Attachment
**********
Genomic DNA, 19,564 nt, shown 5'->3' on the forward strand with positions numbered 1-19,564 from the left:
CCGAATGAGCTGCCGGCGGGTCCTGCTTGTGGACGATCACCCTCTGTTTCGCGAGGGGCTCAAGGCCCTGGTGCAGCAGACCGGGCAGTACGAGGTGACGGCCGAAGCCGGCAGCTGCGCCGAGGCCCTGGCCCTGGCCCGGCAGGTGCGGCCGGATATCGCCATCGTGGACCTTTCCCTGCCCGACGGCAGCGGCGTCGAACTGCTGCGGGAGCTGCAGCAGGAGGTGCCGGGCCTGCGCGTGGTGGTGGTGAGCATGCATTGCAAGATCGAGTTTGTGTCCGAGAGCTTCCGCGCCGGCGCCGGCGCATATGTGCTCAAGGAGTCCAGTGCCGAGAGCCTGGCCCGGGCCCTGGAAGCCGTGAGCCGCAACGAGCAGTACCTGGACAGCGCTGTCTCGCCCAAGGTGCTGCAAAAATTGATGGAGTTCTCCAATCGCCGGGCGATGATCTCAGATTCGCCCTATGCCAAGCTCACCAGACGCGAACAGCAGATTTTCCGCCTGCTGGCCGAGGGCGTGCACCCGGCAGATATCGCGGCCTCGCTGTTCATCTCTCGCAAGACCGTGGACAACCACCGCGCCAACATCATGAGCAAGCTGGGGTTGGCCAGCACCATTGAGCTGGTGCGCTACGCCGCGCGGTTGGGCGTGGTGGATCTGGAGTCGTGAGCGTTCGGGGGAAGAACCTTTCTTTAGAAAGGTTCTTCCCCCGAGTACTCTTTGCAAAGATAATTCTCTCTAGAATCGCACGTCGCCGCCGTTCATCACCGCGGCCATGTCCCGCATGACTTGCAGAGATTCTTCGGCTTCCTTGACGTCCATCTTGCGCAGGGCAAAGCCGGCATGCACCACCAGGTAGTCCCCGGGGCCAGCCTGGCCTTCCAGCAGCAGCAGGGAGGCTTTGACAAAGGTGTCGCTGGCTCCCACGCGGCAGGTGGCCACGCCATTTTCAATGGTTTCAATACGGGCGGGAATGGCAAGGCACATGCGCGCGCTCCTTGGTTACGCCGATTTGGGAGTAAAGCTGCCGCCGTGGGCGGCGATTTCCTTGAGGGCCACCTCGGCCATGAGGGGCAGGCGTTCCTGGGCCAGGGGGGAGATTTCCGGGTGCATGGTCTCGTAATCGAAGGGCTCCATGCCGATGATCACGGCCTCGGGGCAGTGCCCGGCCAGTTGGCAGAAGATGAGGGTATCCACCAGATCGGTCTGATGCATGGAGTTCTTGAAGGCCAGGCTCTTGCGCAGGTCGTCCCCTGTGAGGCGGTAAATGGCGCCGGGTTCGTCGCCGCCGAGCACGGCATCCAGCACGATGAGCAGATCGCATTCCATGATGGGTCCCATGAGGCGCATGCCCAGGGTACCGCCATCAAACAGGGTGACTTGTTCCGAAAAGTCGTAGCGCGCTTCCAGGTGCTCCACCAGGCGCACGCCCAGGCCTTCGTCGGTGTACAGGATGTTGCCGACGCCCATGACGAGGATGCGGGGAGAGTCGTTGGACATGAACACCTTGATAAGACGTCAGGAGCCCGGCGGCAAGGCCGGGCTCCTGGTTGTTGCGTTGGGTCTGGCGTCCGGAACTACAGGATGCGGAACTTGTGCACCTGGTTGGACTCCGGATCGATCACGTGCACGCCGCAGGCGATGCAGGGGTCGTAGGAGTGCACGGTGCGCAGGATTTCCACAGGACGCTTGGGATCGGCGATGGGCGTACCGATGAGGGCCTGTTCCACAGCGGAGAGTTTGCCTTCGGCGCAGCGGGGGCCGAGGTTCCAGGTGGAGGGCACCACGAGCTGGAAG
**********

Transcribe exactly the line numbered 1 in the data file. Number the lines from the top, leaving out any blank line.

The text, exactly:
Genomic DNA, 19,564 nt, shown 5'->3' on the forward strand with positions numbered 1-19,564 from the left: